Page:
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World's Best Echoes
An echo is a reflection of sound. It comes back to the listener after the initial sound was made. Certain conditions must exist for the eerie phenomenon of an echo to take place. The sound must travel the right distance and it must be able to bounce back. To do that the sound must hit a smooth flat surface and all other sounds must be absorbed. Snow is a great absorber. Have you ever noticed how quiet it is after snowfall? Finally there must be an amplification of the sound caused by the bouncing off of other smooth surfaces. There are places around the world where conditions are perfect for echoes. Here are some of the best.
Three Sisters - Australia -
The Three Sisters is a rock formation formed by erosion in the Blue Mountains of New South Wales, Australia. It is the perfect backdrop for both scenery and echo lovers. Because the Three Sisters is made up of soft sandstone, erosion continues to change its nature but the sounds from nearby Echo Point remain spectacular. Legend has it that the Three Sisters were formed when three sisters from one tribe fell in love with three brothers from a forbidden tribe and were turned to stone by an elder to protect them. He was killed and there was no one to turn them back.
El Castillo, Chichen Itza, Mexico -
The Kukulkan Pyramid is one of the most visited Mayan sites in Mexico and one of the seven New Wonders of the World. When you stand at the bottom of the stairs and clap your hands, a distorted echo sounding like a chirping bird immediately follows. It is not known if the pyramid was deliberately constructed to create this sound or not. The sound of the handclap reflects off the tread of the stairs causing the distortion. The temple was originally built as a temple for the Mayan feathered snake god, Kukulkan. It is an amazing example of architecture and cultural history.
St. Paul's Cathedral - London
The Whispering Gallery in St. Paul's Cathedral in London, England is as awesome as the structure it is in. High up in the central dome of the city's iconic building the acoustics are such that a mere whisper will echo around the room. The sound moves from one side of the gallery to the other without losing clarity. To reach the Whispering Gallery, visitors must climb a spiral staircase of 259 steps. The dome was designed by Christopher Wren and completed in 1710.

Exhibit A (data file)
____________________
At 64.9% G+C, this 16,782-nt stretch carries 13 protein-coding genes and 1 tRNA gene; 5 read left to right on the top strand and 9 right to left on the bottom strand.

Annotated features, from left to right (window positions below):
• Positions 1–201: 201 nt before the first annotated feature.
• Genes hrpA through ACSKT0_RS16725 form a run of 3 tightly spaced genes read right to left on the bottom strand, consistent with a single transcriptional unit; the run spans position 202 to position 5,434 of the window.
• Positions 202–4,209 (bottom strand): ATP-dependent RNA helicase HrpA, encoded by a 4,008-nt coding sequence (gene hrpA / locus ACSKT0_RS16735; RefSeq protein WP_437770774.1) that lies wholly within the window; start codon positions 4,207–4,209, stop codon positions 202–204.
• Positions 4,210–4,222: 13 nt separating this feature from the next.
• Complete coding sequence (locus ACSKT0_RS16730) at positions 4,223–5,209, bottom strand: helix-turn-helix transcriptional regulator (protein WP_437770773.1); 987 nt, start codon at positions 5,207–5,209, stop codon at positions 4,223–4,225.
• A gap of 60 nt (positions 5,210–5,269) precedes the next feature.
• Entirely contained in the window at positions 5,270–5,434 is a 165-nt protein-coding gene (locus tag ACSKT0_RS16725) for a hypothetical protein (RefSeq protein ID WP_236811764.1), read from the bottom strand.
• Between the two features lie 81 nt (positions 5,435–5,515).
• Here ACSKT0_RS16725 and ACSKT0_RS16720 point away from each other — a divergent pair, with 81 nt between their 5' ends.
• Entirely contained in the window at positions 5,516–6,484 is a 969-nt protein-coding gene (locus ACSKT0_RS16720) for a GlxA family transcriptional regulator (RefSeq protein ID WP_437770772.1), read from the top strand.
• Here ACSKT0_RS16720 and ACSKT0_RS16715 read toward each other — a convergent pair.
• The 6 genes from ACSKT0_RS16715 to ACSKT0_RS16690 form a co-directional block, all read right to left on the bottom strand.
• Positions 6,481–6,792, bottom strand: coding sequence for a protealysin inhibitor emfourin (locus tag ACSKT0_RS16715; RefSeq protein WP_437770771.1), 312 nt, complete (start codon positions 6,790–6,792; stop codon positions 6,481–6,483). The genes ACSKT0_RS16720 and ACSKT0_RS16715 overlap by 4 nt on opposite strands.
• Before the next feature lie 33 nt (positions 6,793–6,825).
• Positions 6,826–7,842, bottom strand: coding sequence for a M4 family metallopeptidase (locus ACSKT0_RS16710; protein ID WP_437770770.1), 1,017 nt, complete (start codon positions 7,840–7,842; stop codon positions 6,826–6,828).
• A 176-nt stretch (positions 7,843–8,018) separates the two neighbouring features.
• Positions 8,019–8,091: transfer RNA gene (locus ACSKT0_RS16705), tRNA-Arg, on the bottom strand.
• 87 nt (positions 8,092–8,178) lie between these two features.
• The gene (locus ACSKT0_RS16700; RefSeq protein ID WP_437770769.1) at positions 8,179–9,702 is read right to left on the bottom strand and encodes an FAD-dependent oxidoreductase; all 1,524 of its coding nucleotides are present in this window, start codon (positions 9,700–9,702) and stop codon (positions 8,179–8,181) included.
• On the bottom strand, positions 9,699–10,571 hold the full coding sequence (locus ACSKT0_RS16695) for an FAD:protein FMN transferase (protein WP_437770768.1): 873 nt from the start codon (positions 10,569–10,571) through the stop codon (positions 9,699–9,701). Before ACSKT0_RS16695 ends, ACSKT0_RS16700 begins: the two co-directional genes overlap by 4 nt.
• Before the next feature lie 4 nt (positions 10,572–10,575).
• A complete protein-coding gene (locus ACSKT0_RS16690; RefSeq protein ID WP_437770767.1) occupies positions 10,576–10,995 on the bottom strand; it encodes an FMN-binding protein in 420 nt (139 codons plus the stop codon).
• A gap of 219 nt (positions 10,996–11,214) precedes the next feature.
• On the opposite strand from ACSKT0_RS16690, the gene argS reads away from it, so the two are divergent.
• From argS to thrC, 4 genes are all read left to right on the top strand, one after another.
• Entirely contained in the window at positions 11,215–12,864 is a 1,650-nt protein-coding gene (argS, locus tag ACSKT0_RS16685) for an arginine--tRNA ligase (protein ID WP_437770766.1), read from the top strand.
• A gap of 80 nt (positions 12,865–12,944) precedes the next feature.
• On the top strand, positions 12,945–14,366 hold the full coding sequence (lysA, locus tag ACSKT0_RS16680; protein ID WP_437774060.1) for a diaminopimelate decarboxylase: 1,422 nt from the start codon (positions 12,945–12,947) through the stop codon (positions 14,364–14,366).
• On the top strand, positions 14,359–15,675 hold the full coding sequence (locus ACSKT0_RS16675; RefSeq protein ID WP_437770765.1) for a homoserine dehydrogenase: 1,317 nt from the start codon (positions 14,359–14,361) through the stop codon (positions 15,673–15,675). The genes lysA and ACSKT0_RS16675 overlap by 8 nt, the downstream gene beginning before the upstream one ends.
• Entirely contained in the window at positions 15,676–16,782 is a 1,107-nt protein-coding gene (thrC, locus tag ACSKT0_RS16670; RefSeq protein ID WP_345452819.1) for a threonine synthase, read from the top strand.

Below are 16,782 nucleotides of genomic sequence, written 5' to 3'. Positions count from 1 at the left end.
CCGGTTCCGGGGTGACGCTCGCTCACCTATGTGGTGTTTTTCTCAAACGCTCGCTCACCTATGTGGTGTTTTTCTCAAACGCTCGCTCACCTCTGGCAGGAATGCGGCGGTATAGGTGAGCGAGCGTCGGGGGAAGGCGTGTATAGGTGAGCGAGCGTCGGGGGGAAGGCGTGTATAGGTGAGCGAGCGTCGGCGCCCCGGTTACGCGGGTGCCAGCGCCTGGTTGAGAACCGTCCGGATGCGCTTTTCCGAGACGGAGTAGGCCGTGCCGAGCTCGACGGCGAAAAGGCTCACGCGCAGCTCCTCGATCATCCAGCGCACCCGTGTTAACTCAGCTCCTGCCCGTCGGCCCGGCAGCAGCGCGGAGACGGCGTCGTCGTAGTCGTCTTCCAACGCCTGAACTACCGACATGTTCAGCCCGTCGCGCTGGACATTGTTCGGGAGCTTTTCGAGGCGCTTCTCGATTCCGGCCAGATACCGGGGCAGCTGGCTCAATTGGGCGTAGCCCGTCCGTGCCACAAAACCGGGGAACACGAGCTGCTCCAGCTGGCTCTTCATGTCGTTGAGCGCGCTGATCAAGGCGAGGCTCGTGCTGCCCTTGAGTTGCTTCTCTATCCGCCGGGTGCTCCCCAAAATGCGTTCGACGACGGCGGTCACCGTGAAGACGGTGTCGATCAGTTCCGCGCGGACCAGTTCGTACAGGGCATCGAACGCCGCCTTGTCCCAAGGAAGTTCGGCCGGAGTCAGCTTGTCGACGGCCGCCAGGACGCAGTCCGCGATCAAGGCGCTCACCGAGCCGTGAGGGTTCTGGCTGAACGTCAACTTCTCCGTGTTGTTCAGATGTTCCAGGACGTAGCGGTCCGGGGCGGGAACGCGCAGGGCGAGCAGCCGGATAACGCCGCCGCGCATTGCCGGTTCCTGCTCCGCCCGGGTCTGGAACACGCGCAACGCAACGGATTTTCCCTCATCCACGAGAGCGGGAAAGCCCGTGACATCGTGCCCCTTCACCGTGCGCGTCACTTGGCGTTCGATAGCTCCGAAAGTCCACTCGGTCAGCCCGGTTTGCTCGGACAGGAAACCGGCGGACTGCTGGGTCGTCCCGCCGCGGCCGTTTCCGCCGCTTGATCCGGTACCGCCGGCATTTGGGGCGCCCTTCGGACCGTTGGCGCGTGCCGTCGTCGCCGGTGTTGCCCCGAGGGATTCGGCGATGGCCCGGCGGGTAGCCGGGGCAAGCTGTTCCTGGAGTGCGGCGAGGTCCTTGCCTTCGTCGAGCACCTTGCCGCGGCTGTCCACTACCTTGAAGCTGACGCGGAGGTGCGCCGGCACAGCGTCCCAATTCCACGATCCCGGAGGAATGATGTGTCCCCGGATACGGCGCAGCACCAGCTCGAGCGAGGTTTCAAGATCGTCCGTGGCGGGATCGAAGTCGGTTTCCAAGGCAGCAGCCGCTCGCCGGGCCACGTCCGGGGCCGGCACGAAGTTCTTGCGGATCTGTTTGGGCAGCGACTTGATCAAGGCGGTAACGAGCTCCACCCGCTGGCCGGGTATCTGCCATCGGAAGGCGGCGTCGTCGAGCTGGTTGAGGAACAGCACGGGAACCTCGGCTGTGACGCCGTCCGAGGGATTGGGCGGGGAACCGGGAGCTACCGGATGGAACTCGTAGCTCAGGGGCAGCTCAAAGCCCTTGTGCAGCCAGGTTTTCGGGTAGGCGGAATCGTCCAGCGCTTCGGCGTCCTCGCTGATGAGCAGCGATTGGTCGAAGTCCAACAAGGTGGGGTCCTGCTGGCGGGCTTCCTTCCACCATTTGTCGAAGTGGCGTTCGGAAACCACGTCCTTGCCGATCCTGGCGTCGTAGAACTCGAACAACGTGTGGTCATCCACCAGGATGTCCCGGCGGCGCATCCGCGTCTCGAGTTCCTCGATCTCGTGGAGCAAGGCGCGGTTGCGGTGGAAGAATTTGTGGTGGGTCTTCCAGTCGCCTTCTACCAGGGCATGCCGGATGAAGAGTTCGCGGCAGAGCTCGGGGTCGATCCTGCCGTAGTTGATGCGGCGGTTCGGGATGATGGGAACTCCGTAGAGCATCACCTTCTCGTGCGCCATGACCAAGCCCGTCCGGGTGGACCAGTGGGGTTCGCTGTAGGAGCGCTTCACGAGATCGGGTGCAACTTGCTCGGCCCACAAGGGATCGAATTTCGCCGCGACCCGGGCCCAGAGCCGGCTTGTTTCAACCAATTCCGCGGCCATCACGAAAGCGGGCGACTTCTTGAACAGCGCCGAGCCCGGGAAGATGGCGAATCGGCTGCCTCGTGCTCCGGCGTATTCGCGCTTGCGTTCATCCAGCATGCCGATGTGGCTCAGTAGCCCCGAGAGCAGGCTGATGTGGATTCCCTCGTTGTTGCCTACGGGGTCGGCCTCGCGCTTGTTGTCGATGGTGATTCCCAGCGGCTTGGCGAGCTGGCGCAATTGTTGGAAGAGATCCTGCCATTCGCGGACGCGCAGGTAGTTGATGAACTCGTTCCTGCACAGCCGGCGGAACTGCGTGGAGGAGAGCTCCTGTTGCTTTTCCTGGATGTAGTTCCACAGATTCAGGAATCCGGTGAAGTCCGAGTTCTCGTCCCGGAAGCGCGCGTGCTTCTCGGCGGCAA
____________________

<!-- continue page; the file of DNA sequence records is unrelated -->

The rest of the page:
Bell Caves - Israel -
Though most cavenous spaces create echoes and reverberant sound, the acoustic effects at Bell Caves in Beit Guvrin, Israel are unusual and unique. Because the cave's chambers are connected by a network of passageways, sounds travel eerily and distinctly from one chamber to the other. The walls in the Bell Caves are over sixty feet tall and are made up of beige limestone. These bell-shaped caves were once quarries that date back to the 4th century BC.
Greenwich Foot Tunnel - London -
It's hard to resist the urge to whoop and shout when you are in a tunnel. The Greenwich Foot Tunnel beneath the Thames River in London is the perfect place to do just that. The hard tiled surfaces and length of the tunnel causes sound to bounce back and forth for a very long time before it fades. Echoes are cool enough but long echoes are awesome. Familiar sounds can also become distorted here. It's a great place for a soundscape experience.
Gol Gumbaz Mausoleum - Bijapur, India -
This 17th century mausoleum is not only an impressive ediface but offers the echo lover a very different sound experience. It boasts the second largest dome in the world. But its whispering gallery is second to none in clarity. What is truly unique is the repeating quality of echoes in this building. Sound continues to bounce around the dome causing it to buzz by your ear three or four times a second. If you are lucky enough to get there when there are minimal crowds, the repeating echo may come back up to ten times before it disappears.
Triple Echo Stones - Beijing, China -
Due to ingenious design and the right conditions, three stone plates on the road connecting the Imperial Heavenly Vault and the Gate in Beijing offer a different echo encounter. Clap your hands while standing on the first stone and you'll hear one echo. Clap your hands on the second and you'll hear two. Clapping your hands on the third will offer three echoes. The Temple of Heaven where the road is located in southeastern Beijing is actually a complex of Taoist buildings. It was considered a place of worship and the layout was built with symbolic indications.
Grand Canyon - U.S.A
What better backdrop to hear an echo than the spectacular Grand Canyon in Arizona. Millions of years of erosion have carved majestic rock walls some over a mile high. It is an ideal place to hear echoes since the canyon is up to 18 miles wide in some areas and is quiet. Sound will bounce from rock wall to rock wall. This amazing geological formation is one of the Seven Natural Wonders of the World and remains impressive.
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